Missed Class…Here’s What I think, Foucault Style

Hey all. I missed class Monday and honestly, I’m disappointed because we hadn’t had a sit down class in a while.

What I found most interesting was Foucault’s idea about whether writers need to publish all their dribbles and drabbles in order to be justified as the author of a piece of work. Where would that line end? If I, as a writer, scribble down an idea on an old receipt, should I publish that? It’s more interesting to me to hear an author write about their process than see it. Honestly, I think it would be a lot of nonsense. It was difficult to discern if Foucault himself thought this process was time-consuming, but worth it, or a waste of time completely. He says that people see the author as a “transcendental anonymity,” so is writing a condition or a labour of an actual human being? What I understood was that Foucault thinks there is no separating the work from the author, as the name itself changes the way we read the work. So, we may see writing as a condition or a function, but still, the author has some influence over us. Again, I’m not sure if I’m reading that correctly. I would have liked to be there in class to talk it through with everyone and see what everyone’s opinions were. I think the concept of authorship is endless and I think I’ve spoken about it in every class I’ve been in since starting graduate school. And perhaps, we will never have a true answer to the question, what is an author?
For someone like Henryson, who is not as famous as someone like Chaucer, we may read his fables and his name would mean nothing to us. What is interesting is that Henryson uses the term “my author” and “myne author.” I’ve never seen that before. Is that meta-text? A narrator aware of it’s author? That’s actually pretty cool.

Illumination of The Red Wheelbarrow


Small sketch of a red wheelbarrow

I selected “The Red Wheelbarrow” by William Carlos Williams. I selected this poem simply because it has always been one of my favorites, and it’s always the first thing that comes into my mind when I think of an archetypical poem. The language of the poem is in the imagist style, and the short text of the poem calls up two distinct images, the wheelbarrow, and the chickens. This interacts well with an illumination exercise because most illuminations recall one image from the narrative and display it for the benefit of the reader. A text about Jesus would probably feature an image of Jesus.

The choices I had when illuminating this poem were few. There is little room for interpretation in the poem I chose. It seems as though the drawing on the page should reflect the content of the text. In the case of “The Red Wheelbarrow” this limits the range of drawings. I could’ve added context, by having a worker push the wheelbarrow, or added chickens for a more complete representation of the text, but in the end, a simple drawing of a wheelbarrow won out because I feel it fits more with the text.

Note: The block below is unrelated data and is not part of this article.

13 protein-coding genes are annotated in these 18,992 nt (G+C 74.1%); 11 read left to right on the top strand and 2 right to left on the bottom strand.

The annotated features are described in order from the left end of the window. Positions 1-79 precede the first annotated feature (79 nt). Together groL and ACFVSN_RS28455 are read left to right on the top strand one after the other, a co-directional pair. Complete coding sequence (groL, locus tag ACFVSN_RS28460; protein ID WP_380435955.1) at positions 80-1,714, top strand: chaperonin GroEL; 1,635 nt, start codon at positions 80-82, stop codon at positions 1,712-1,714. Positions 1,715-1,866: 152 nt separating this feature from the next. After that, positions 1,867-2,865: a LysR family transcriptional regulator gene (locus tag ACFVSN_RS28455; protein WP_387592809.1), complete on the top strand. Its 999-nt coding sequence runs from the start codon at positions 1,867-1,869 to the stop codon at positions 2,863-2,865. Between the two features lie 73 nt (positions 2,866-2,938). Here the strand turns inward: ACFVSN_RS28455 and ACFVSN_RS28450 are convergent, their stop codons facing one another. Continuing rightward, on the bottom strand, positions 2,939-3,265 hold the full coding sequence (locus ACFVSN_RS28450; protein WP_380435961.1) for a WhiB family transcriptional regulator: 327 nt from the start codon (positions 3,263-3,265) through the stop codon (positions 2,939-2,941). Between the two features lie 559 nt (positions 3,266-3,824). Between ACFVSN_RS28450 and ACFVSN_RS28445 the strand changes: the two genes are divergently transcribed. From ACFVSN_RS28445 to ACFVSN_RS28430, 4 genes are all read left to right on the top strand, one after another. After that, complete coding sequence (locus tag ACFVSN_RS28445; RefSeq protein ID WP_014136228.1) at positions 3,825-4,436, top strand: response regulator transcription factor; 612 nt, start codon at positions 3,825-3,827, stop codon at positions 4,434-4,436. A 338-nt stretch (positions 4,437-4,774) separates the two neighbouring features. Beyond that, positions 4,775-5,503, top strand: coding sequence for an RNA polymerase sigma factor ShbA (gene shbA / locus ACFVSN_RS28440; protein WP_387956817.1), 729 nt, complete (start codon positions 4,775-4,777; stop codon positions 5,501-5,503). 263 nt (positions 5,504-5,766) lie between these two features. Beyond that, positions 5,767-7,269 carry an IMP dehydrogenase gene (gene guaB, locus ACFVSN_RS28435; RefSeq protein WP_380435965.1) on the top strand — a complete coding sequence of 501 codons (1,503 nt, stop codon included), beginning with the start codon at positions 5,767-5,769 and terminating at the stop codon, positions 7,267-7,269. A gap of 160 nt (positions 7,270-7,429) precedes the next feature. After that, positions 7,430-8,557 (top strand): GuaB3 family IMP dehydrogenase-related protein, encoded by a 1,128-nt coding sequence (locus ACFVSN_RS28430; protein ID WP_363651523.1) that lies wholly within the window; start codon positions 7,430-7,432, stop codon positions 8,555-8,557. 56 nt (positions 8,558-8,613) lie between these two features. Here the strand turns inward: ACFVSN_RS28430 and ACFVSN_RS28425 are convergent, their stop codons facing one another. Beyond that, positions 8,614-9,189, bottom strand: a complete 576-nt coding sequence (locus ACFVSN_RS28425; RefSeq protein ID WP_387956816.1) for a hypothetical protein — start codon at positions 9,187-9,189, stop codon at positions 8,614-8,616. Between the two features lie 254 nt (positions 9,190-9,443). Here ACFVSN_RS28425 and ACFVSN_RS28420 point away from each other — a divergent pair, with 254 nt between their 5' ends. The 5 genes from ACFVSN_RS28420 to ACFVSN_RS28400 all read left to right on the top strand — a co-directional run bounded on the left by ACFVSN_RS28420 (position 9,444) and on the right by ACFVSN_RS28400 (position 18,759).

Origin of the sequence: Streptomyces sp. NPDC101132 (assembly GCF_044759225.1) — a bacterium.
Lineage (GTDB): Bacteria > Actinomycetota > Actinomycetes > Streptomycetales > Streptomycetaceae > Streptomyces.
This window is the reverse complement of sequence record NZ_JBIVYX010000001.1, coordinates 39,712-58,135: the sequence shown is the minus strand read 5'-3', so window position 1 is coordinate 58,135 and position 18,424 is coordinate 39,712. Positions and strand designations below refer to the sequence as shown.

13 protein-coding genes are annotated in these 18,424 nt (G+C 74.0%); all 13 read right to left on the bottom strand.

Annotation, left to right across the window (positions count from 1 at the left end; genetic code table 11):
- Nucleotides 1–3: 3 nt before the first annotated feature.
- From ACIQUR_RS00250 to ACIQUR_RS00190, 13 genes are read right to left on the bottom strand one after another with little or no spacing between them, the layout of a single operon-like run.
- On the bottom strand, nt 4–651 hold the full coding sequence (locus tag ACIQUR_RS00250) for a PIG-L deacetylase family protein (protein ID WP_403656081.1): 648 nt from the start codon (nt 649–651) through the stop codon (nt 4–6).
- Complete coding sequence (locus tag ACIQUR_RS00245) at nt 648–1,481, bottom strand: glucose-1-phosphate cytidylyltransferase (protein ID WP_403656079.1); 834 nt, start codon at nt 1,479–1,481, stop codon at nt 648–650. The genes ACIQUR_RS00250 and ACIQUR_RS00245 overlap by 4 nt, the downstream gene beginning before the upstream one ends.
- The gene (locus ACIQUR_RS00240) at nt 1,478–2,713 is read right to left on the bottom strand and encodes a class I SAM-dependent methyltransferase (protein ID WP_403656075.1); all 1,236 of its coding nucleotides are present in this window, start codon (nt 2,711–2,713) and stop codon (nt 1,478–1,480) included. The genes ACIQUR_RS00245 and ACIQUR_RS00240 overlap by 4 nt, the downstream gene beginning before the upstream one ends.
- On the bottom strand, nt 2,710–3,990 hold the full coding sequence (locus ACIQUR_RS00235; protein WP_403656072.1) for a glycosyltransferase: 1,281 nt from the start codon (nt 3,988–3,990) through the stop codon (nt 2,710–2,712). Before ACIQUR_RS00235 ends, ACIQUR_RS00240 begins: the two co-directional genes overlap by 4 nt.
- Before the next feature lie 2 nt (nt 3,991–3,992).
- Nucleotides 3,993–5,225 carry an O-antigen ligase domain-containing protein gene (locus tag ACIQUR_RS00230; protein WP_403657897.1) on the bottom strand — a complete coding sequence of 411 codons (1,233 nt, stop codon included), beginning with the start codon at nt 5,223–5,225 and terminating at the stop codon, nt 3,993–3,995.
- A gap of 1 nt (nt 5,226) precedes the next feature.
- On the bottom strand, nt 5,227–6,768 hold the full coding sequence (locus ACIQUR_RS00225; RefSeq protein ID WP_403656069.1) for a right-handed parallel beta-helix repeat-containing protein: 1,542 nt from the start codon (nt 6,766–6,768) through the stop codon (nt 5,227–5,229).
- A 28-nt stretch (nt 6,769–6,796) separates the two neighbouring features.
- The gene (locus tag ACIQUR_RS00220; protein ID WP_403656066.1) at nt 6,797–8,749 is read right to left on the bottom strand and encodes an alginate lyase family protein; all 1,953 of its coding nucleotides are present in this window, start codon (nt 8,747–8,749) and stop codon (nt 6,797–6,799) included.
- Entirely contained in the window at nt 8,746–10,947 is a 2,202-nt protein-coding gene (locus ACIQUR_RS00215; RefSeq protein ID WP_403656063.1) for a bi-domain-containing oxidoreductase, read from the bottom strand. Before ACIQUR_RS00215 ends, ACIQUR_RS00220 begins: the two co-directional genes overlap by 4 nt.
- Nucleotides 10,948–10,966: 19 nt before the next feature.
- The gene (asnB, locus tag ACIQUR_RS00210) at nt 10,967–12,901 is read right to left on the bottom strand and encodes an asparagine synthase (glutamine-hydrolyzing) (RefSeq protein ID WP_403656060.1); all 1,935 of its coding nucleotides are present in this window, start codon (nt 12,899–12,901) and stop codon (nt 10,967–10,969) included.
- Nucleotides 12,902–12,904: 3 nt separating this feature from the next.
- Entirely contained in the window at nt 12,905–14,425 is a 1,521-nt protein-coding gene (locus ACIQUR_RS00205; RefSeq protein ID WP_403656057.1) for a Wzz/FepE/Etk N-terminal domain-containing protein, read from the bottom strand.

A simple drawing fits a simple poem. As well, simply representing the wheelbarrow on the page adds to the meaning of the original poem. This functions differently in my poem than it would in most other poems, because “The Red Wheelbarrow” is a poem about the images in poems. This isn’t why I selected this poem, but once I realized we would be drawing pictures to accompany our poems, it dawned that I had chosen the perfect poem. What better poem to draw on, than one directly about images? There are a few ways for the picture to interact with the text. The first is that the image reproduces your mind’s eye when you read the poem. The image that you naturally create in your head is already on the page, increasing your immersion in the poem. Another possibility is that someone without a literary background reads the poem, and they just see a short poem about farm stuff, and they don’t see the genius behind William’s imagism. Maybe, if they saw pictures next to the poem, it would get them thinking about how the poem creates an image in your head, and they would be just a little bit closer to understanding the postmodern theory behind the poem.

This exercise has increased the complexity of my understanding when it comes to how text and images correspond with one another. Each piece of writing would present its own unique challenges. How would you illuminate the nature landscapes of Frost? Or take, for instance, a poet like E.E. Cummings. Illuminating one of his poems would be a nightmarish task, because of how he manipulates the text in his poems to create images out of the text. Illumination can help make a poem clearer, but it can also complicate the existing content of a piece of writing.


Hello fellow book historians!

What follows is a summary of Monday’s trip to the Boston Athenaeum.   Since we were not able to take notes, and since my mortal memory is guilty of and liable to forgetfulness, PLEASE FEEL FREE TO LET ME KNOW IF I MISSED ANYTHING.

I wasn’t able to take any pictures since I’d checked in my phone before I went inside, but I have provided links from the Athenaeum website where appropriate. Please also feel free to provide your own pictures if you have any.

I look forward to reading your comments. It’s going to be especially interesting to hear from those of you who ended up in a different group from me. Maybe together we can piece together a more encompassing picture of The Athenaeum. Anyway, without further ado:

Monday, 02/27/17 Boston Athenaeum Visit